Saturday, December 31, 2005

Happy Bad Year!

Another horrid year comes to a close, to be replaced by, I'm sure, an even worse one. Why pretend otherwise? (A liberal acquaintance is crossing his fingers, hoping for a Dem sweep in the Nov elections -- that's how sad it is, kids.) Personally, I'm striving to breakout in '06, whatever that may or may not mean. But I'll have to do so while the tortured scream, common household items explode, amphibians fall from the sky, and vibrating flesh vans patrol suburban streets, filming and recording any and all "questionable" activity.

C'mon, Red boy! You can be more optimistic than that!

Okay. All right. Fine. Truth is, I'm actually in a pretty upbeat mood today, since every New Year's Eve the wife & I watch 2 or 3 extremely bad movies or related awful fare, and this year's crop is perhaps the ripest yet.

The first offering is a 1967 NBC Nancy Sinatra TV special, "Movin' With Nancy," complete with period commercials and plenty of go-go boots -- second-generation Rat Packers slumming Haight-Ashbury wearing desinger Day Glo duds. Sweet.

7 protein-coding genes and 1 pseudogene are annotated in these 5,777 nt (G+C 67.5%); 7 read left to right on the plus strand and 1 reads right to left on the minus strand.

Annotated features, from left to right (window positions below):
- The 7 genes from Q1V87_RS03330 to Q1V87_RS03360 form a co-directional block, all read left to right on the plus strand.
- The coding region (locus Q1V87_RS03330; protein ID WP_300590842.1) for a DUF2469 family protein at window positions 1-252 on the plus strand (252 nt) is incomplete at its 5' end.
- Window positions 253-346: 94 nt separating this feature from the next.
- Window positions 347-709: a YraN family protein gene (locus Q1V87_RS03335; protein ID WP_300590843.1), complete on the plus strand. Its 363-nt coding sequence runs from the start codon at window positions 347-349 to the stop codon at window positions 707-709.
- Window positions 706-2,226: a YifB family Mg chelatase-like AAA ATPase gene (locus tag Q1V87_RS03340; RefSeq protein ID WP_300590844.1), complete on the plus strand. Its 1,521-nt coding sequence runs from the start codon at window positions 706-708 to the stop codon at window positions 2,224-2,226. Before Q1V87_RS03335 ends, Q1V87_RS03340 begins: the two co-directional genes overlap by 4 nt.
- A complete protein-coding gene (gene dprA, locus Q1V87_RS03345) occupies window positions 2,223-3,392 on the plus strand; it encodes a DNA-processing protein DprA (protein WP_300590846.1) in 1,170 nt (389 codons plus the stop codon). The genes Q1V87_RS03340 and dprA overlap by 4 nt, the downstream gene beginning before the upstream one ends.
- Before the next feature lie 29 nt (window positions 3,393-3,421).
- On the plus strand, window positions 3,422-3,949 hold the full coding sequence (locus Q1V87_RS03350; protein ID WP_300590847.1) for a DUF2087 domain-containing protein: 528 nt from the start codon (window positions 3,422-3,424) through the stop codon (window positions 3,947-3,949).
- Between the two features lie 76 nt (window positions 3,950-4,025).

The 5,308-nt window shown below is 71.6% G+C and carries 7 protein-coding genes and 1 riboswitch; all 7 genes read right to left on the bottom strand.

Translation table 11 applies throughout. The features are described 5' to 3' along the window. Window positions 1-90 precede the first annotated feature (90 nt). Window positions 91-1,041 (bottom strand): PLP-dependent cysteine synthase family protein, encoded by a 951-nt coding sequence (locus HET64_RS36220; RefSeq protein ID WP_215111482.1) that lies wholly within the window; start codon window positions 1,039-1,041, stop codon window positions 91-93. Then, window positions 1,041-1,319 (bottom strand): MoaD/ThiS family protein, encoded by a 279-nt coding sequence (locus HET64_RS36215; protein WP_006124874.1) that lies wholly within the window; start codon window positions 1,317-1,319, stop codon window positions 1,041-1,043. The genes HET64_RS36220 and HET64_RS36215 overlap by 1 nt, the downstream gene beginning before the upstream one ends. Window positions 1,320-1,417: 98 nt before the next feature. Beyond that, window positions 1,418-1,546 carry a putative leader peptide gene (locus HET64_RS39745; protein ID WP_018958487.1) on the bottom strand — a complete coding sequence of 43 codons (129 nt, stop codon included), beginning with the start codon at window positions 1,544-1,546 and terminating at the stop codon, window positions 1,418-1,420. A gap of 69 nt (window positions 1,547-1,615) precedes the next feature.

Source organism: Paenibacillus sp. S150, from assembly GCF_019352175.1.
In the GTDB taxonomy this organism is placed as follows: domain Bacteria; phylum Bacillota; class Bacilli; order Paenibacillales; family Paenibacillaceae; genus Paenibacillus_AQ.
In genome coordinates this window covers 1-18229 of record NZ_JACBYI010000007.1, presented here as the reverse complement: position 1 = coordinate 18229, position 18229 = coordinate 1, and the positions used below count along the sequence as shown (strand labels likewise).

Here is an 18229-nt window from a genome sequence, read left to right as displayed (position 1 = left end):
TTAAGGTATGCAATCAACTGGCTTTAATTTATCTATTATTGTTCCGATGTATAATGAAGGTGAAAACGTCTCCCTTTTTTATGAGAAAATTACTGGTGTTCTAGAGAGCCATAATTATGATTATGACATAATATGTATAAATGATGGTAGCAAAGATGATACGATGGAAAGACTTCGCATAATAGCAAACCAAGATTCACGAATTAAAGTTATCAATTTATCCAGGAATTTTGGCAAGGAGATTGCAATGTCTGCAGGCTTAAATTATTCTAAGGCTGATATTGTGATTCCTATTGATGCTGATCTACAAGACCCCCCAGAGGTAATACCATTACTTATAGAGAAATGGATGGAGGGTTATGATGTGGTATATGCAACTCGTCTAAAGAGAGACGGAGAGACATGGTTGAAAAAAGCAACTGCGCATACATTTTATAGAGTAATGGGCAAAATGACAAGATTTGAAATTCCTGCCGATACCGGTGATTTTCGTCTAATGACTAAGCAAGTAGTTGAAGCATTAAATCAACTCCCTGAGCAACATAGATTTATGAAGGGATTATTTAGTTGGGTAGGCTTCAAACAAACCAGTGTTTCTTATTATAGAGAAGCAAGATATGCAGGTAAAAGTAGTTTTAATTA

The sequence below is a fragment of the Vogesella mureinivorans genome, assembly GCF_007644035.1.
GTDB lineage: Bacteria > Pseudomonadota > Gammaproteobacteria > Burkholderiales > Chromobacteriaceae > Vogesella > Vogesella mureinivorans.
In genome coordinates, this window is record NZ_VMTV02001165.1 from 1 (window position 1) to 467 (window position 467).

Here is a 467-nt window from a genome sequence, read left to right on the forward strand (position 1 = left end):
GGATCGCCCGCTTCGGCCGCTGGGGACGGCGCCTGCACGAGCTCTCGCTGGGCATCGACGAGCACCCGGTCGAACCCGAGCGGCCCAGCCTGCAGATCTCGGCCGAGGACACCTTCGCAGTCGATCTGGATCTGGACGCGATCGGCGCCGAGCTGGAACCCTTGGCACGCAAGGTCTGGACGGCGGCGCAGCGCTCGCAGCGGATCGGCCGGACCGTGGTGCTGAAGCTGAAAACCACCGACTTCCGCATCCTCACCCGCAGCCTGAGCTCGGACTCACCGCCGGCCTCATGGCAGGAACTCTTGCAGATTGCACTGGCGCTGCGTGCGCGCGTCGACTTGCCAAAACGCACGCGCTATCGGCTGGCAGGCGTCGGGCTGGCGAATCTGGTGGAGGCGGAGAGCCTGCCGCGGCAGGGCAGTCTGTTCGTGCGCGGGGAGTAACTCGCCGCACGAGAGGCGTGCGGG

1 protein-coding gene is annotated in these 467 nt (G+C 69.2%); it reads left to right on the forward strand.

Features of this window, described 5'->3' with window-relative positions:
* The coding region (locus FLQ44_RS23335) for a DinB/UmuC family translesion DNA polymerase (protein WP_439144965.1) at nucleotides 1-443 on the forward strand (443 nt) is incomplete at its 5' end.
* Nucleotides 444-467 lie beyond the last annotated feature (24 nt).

Next, "Hello Down There," starring Tony Randall, Janet Leigh, Roddy McDowall, Jim Backus, and a young Richard Dreyfuss as the bass player for Harold and His Hang Ups, a teen garage band on the verge of commercial success. The twist is, they must rehearse in an underwater house built by Randall, surrounded by turned-on tuned-in sea creatures, including a seal who does The Frug. I haven't seen this 1969 plum in over a decade, but the wife hasn't seen it at all, so there'll be that joy watching a first-timer exposed to pop songs like "Glub, glub glub/I'm floatin' on a sea of love!" carried by heavy Casio organ licks and boy Dreyfuss lip-syncing some other guy's voice, among numerous way out groovy scenes. Rightwingers at the time blamed "Hello" for undermining American will in Vietnam, but I don't see the connection.